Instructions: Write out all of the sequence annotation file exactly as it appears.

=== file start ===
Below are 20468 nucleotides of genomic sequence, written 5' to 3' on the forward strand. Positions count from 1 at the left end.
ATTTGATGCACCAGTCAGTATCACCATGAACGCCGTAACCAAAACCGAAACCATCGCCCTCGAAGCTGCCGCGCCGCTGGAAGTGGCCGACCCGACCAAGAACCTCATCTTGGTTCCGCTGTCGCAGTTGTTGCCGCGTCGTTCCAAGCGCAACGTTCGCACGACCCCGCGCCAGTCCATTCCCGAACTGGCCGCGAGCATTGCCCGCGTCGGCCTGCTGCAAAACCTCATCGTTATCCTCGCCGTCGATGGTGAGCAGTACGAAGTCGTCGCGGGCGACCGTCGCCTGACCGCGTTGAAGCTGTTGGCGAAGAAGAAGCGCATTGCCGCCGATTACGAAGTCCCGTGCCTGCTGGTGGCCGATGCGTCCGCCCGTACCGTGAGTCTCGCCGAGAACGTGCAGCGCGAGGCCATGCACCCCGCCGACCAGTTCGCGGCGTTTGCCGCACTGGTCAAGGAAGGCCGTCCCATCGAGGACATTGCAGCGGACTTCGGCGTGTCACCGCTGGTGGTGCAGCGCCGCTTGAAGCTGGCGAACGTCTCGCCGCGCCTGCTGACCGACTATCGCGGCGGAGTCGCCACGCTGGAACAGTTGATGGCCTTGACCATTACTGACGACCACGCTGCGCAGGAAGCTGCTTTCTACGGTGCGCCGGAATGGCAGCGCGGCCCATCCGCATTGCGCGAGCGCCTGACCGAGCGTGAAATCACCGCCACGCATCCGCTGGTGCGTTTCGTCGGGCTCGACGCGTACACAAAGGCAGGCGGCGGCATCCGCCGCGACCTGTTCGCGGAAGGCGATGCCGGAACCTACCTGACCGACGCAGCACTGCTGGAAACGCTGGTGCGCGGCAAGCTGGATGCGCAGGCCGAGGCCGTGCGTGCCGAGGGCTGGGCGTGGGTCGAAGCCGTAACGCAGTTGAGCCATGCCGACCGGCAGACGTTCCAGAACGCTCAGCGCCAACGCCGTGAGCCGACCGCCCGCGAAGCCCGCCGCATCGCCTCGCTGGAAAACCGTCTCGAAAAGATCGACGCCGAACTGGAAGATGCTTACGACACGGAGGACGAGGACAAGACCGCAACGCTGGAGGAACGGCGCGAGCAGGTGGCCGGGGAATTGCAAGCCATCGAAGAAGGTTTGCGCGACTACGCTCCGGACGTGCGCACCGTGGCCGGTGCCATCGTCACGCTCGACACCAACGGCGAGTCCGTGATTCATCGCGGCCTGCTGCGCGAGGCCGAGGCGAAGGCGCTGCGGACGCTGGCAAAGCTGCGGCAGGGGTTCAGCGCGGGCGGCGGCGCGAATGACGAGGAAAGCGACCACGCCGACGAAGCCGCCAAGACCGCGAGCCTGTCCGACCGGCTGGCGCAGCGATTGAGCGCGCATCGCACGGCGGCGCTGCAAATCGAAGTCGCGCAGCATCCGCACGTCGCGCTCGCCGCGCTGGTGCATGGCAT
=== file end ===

Below are 20468 nucleotides of genomic sequence, written 5' to 3' on the forward strand. Positions count from 1 at the left end.
ATTTGATGCACCAGTCAGTATCACCATGAACGCCGTAACCAAAACCGAAACCATCGCCCTCGAAGCTGCCGCGCCGCTGGAAGTGGCCGACCCGACCAAGAACCTCATCTTGGTTCCGCTGTCGCAGTTGTTGCCGCGTCGTTCCAAGCGCAACGTTCGCACGACCCCGCGCCAGTCCATTCCCGAACTGGCCGCGAGCATTGCCCGCGTCGGCCTGCTGCAAAACCTCATCGTTATCCTCGCCGTCGATGGTGAGCAGTACGAAGTCGTCGCGGGCGACCGTCGCCTGACCGCGTTGAAGCTGTTGGCGAAGAAGAAGCGCATTGCCGCCGATTACGAAGTCCCGTGCCTGCTGGTGGCCGATGCGTCCGCCCGTACCGTGAGTCTCGCCGAGAACGTGCAGCGCGAGGCCATGCACCCCGCCGACCAGTTCGCGGCGTTTGCCGCACTGGTCAAGGAAGGCCGTCCCATCGAGGACATTGCAGCGGACTTCGGCGTGTCACCGCTGGTGGTGCAGCGCCGCTTGAAGCTGGCGAACGTCTCGCCGCGCCTGCTGACCGACTATCGCGGCGGAGTCGCCACGCTGGAACAGTTGATGGCCTTGACCATTACTGACGACCACGCTGCGCAGGAAGCTGCTTTCTACGGTGCGCCGGAATGGCAGCGCGGCCCATCCGCATTGCGCGAGCGCCTGACCGAGCGTGAAATCACCGCCACGCATCCGCTGGTGCGTTTCGTCGGGCTCGACGCGTACACAAAGGCAGGCGGCGGCATCCGCCGCGACCTGTTCGCGGAAGGCGATGCCGGAACCTACCTGACCGACGCAGCACTGCTGGAAACGCTGGTGCGCGGCAAGCTGGATGCGCAGGCCGAGGCCGTGCGTGCCGAGGGCTGGGCGTGGGTCGAAGCCGTAACGCAGTTGAGCCATGCCGACCGGCAGACGTTCCAGAACGCTCAGCGCCAACGCCGTGAGCCGACCGCCCGCGAAGCCCGCCGCATCGCCTCGCTGGAAAACCGTCTCGAAAAGATCGACGCCGAACTGGAAGATGCTTACGACACGGAGGACGAGGACAAGACCGCAACGCTGGAGGAACGGCGCGAGCAGGTGGCCGGGGAATTGCAAGCCATCGAAGAAGGTTTGCGCGACTACGCTCCGGACGTGCGCACCGTGGCCGGTGCCATCGTCACGCTCGACACCAACGGCGAGTCCGTGATTCATCGCGGCCTGCTGCGCGAGGCCGAGGCGAAGGCGCTGCGGACGCTGGCAAAGCTGCGGCAGGGGTTCAGCGCGGGCGGCGGCGCGAATGACGAGGAAAGCGACCACGCCGACGAAGCCGCCAAGACCGCGAGCCTGTCCGACCGGCTGGCGCAGCGATTGAGCGCGCATCGCACGGCGGCGCTGCAAATCGAAGTCGCGCAGCATCCGCACGTCGCGCTCGCCGCGCTGGTGCATGGCAT